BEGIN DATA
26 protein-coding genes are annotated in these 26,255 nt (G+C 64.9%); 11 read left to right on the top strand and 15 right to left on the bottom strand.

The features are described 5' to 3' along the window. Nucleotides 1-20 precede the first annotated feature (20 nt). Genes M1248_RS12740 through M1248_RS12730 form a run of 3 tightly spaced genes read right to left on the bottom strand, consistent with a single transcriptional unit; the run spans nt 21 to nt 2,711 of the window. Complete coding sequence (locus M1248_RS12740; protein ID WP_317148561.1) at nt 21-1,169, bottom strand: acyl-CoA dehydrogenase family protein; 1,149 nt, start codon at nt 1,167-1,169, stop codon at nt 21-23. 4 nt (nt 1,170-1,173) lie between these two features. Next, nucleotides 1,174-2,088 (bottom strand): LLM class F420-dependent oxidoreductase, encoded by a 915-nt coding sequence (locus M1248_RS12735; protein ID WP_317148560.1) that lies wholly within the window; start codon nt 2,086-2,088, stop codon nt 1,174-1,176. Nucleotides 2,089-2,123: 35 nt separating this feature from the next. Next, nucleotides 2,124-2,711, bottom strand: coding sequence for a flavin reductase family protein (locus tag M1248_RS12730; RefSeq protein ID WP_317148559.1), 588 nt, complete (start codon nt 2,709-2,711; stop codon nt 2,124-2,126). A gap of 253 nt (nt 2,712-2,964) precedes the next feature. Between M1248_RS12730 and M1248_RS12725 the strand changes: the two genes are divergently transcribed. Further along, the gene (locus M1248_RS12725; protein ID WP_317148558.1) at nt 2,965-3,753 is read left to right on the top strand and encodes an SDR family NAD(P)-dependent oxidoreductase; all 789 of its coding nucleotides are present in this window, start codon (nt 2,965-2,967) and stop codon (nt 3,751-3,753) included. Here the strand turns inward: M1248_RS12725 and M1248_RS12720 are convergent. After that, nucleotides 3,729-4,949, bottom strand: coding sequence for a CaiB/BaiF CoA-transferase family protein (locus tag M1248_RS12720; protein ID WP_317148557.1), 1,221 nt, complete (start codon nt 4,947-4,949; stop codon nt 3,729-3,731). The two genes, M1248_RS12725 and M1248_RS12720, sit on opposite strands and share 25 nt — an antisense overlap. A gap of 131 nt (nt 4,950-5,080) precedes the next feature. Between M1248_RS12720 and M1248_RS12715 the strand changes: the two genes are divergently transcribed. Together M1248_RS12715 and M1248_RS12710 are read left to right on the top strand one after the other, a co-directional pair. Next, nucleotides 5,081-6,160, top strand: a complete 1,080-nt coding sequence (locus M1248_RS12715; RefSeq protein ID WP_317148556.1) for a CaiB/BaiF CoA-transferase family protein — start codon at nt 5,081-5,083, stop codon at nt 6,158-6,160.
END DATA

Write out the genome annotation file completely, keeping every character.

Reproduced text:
26 protein-coding genes are annotated in these 26,255 nt (G+C 64.9%); 11 read left to right on the top strand and 15 right to left on the bottom strand.

The features are described 5' to 3' along the window. Nucleotides 1-20 precede the first annotated feature (20 nt). Genes M1248_RS12740 through M1248_RS12730 form a run of 3 tightly spaced genes read right to left on the bottom strand, consistent with a single transcriptional unit; the run spans nt 21 to nt 2,711 of the window. Complete coding sequence (locus M1248_RS12740; protein ID WP_317148561.1) at nt 21-1,169, bottom strand: acyl-CoA dehydrogenase family protein; 1,149 nt, start codon at nt 1,167-1,169, stop codon at nt 21-23. 4 nt (nt 1,170-1,173) lie between these two features. Next, nucleotides 1,174-2,088 (bottom strand): LLM class F420-dependent oxidoreductase, encoded by a 915-nt coding sequence (locus M1248_RS12735; protein ID WP_317148560.1) that lies wholly within the window; start codon nt 2,086-2,088, stop codon nt 1,174-1,176. Nucleotides 2,089-2,123: 35 nt separating this feature from the next. Next, nucleotides 2,124-2,711, bottom strand: coding sequence for a flavin reductase family protein (locus tag M1248_RS12730; RefSeq protein ID WP_317148559.1), 588 nt, complete (start codon nt 2,709-2,711; stop codon nt 2,124-2,126). A gap of 253 nt (nt 2,712-2,964) precedes the next feature. Between M1248_RS12730 and M1248_RS12725 the strand changes: the two genes are divergently transcribed. Further along, the gene (locus M1248_RS12725; protein ID WP_317148558.1) at nt 2,965-3,753 is read left to right on the top strand and encodes an SDR family NAD(P)-dependent oxidoreductase; all 789 of its coding nucleotides are present in this window, start codon (nt 2,965-2,967) and stop codon (nt 3,751-3,753) included. Here the strand turns inward: M1248_RS12725 and M1248_RS12720 are convergent. After that, nucleotides 3,729-4,949, bottom strand: coding sequence for a CaiB/BaiF CoA-transferase family protein (locus tag M1248_RS12720; protein ID WP_317148557.1), 1,221 nt, complete (start codon nt 4,947-4,949; stop codon nt 3,729-3,731). The two genes, M1248_RS12725 and M1248_RS12720, sit on opposite strands and share 25 nt — an antisense overlap. A gap of 131 nt (nt 4,950-5,080) precedes the next feature. Between M1248_RS12720 and M1248_RS12715 the strand changes: the two genes are divergently transcribed. Together M1248_RS12715 and M1248_RS12710 are read left to right on the top strand one after the other, a co-directional pair. Next, nucleotides 5,081-6,160, top strand: a complete 1,080-nt coding sequence (locus M1248_RS12715; RefSeq protein ID WP_317148556.1) for a CaiB/BaiF CoA-transferase family protein — start codon at nt 5,081-5,083, stop codon at nt 6,158-6,160.